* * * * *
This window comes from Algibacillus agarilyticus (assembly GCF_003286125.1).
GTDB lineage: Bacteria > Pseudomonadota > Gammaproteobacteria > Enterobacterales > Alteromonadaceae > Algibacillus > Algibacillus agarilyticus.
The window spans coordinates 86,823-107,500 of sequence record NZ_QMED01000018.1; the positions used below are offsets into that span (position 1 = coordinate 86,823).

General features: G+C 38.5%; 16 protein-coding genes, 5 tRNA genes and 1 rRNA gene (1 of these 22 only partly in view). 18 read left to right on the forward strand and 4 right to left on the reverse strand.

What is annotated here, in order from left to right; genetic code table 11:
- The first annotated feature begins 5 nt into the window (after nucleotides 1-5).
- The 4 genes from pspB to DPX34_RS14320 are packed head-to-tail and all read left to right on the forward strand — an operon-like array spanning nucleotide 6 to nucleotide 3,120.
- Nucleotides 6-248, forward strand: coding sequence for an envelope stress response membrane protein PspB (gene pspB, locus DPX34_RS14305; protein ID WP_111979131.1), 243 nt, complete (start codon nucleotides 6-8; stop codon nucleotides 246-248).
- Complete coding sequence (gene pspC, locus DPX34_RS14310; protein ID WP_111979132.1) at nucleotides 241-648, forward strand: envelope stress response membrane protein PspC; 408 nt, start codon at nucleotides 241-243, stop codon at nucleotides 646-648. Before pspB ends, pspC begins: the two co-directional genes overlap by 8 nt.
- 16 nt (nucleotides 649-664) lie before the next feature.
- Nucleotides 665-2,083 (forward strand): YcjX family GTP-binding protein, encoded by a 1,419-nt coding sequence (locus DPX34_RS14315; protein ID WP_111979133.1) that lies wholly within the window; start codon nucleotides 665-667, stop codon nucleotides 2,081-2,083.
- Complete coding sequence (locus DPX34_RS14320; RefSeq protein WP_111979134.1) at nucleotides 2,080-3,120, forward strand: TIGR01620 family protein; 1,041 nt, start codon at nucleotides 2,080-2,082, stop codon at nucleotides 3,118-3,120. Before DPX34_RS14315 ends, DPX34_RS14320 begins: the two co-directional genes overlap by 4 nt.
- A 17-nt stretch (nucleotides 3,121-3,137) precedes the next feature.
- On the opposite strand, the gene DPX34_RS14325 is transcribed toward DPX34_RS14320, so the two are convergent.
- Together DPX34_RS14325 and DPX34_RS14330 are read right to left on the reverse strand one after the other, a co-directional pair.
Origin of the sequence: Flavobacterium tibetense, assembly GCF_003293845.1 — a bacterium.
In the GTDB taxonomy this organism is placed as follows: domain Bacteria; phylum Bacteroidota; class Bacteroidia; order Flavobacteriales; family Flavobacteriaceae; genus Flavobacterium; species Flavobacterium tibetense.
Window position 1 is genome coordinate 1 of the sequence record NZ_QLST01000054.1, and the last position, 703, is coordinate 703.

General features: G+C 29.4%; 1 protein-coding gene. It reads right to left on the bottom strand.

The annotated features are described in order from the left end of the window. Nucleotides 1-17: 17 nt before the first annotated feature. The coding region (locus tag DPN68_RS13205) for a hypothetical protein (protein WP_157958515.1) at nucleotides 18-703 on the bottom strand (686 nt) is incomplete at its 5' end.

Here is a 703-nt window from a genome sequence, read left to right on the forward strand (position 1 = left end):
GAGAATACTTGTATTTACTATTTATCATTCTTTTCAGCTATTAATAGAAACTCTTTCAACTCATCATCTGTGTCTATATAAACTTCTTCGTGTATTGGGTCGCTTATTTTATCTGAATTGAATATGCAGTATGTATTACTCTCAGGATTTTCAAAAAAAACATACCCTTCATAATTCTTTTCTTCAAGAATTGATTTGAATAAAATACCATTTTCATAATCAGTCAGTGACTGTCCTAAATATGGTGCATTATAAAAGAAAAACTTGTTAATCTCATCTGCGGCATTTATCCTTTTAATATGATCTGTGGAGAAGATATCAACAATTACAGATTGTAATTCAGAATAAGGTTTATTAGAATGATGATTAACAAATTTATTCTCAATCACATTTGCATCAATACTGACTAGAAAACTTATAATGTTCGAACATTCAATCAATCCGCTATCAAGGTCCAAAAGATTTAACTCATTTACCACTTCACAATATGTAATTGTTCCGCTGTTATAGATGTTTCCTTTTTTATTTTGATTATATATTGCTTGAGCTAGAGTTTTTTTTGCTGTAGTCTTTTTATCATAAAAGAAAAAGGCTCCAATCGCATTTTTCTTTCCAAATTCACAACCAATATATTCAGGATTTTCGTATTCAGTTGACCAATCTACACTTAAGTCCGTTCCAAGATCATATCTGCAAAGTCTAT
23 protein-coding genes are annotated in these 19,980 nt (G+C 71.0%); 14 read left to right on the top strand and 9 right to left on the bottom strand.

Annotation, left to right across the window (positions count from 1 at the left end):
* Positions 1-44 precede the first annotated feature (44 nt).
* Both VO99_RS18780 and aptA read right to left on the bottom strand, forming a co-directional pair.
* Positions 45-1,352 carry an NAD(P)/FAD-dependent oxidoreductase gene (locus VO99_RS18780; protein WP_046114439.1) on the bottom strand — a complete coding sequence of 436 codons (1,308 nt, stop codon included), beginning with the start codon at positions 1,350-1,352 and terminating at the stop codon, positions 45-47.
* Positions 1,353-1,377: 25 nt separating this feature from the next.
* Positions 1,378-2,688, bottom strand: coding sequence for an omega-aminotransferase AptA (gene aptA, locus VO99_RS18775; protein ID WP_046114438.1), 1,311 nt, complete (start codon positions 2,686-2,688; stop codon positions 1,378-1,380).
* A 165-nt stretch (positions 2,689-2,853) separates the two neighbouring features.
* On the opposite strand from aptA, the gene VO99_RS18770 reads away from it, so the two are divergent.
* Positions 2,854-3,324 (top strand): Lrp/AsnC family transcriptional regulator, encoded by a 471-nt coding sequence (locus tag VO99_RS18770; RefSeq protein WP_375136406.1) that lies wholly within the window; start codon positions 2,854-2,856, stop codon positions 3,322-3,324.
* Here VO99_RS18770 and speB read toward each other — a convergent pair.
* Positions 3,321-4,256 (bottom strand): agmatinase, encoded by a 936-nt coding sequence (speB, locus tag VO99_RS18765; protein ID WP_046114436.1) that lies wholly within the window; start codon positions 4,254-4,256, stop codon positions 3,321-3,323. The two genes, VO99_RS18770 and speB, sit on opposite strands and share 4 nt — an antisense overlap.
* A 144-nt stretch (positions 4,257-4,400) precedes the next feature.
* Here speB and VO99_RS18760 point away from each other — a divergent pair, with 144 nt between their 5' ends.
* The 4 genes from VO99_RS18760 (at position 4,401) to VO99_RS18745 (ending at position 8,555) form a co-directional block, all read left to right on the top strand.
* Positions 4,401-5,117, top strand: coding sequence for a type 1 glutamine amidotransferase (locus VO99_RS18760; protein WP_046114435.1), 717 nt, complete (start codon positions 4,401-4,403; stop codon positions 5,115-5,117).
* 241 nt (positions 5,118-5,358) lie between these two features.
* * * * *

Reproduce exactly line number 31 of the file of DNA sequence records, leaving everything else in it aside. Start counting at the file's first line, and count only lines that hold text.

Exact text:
* On the opposite strand from aptA, the gene VO99_RS18770 reads away from it, so the two are divergent.